Bush Not Worried About Low Approval Ratings

In an exclusive interview with ABC News' Elizabeth Vargas, President Bush offered his views on a range of topics, including the response to Hurricane Katrina, the war in Iraq, U.S. port security and the future of his presidency. What follows is a transcript of the interview.

ELIZABETH VARGAS: Let's start with Katrina, because today is the six-month anniversary of the hurricane hitting, and you know there have been a series of government reports evaluating the government response to that disaster. A congressional report assessed the U.S. reaction as "woefully unprepared" not only for a natural disaster now but for a terrorist attack, the state of readiness right now of the United States.

Setting aside future improvements that you plan, do you agree today with that assessment, that the United States is "woefully unprepared" for another natural disaster or attack?

PRESIDENT BUSH: I agree that we didn't do as good a job as we could have done on Katrina. However, I would remind people that there was a hurricane right after Katrina that hit Louisiana and Texas, and the response was much better coordinated, and the situational awareness on the ground was much improved. And so while I can't predict 100 percent success on a catastrophic -- major catastrophic event, I can say that lessons learned from Katrina were being implemented quickly. And the case I make is that hurricane that hit down there in Texas is one where the response was much better.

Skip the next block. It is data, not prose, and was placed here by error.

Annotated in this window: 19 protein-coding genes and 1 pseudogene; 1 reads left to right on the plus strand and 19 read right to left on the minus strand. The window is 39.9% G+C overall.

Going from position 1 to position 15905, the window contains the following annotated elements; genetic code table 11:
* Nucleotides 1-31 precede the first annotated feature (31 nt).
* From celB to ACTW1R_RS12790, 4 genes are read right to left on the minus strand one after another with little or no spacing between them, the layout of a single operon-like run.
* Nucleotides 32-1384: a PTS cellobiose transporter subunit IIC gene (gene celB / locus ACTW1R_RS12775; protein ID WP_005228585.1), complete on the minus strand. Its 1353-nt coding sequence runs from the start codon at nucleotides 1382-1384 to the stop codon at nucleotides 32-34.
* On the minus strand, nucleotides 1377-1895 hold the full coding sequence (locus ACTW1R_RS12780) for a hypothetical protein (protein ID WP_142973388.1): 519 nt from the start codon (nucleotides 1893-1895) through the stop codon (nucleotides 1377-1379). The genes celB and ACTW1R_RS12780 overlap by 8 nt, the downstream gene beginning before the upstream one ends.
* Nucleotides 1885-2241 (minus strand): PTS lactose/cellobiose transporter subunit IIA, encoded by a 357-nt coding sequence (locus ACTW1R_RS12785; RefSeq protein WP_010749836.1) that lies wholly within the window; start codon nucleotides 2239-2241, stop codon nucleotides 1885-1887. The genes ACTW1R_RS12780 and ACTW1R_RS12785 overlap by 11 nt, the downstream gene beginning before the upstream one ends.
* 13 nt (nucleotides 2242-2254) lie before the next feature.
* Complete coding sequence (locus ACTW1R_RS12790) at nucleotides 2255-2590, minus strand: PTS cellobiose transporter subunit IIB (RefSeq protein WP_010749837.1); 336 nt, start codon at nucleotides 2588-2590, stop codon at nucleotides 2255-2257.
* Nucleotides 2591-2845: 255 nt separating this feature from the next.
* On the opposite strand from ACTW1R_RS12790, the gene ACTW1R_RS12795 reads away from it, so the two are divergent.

Listen, here's the problem that happened in Katrina. There was no situational awareness, and that means that we weren't getting good, solid information from people who were on the ground, and we need to do a better job. One reason we weren't is because communications systems got wiped out, and in many cases we were relying upon the media, who happened to have better situational awareness than the government. And when you have the media [with] better situational awareness than the government, the American people are saying, "Wait a minute. What is happening? How come the federal Government and state government and local governments couldn't do a better job of providing information necessarily so that people could react better?"

VARGAS: So you don't agree with that report that calls the U.S. "woefully unprepared?"

BUSH: I think the U.S. is better prepared than woefully unprepared. There's no question we've got more work to do, and our report on Katrina outlined the work that needs to be done.

I thought, for example, the reaction to the 9/11 attack was a remarkable reaction, positively. When the terrorists attacked and destroyed two buildings, there were rescue teams rushing in to save lives. There was a response by the city that was a coordinated response. Katrina was one that we could have done a much better job [on], and we're learning the lessons from Katrina. But the country has got to constantly be evaluating our capabilities and preparing for the worst.

VARGAS: When you look back on those days immediately following when Katrina struck, what moment do you think was the moment that you realized that the government was failing, especially the people of New Orleans?

BUSH: When I saw TV reporters interviewing people who were screaming for help. It looked -- the scenes looked chaotic and desperate. And I realized that our government was -- could have done a better job of comforting people.

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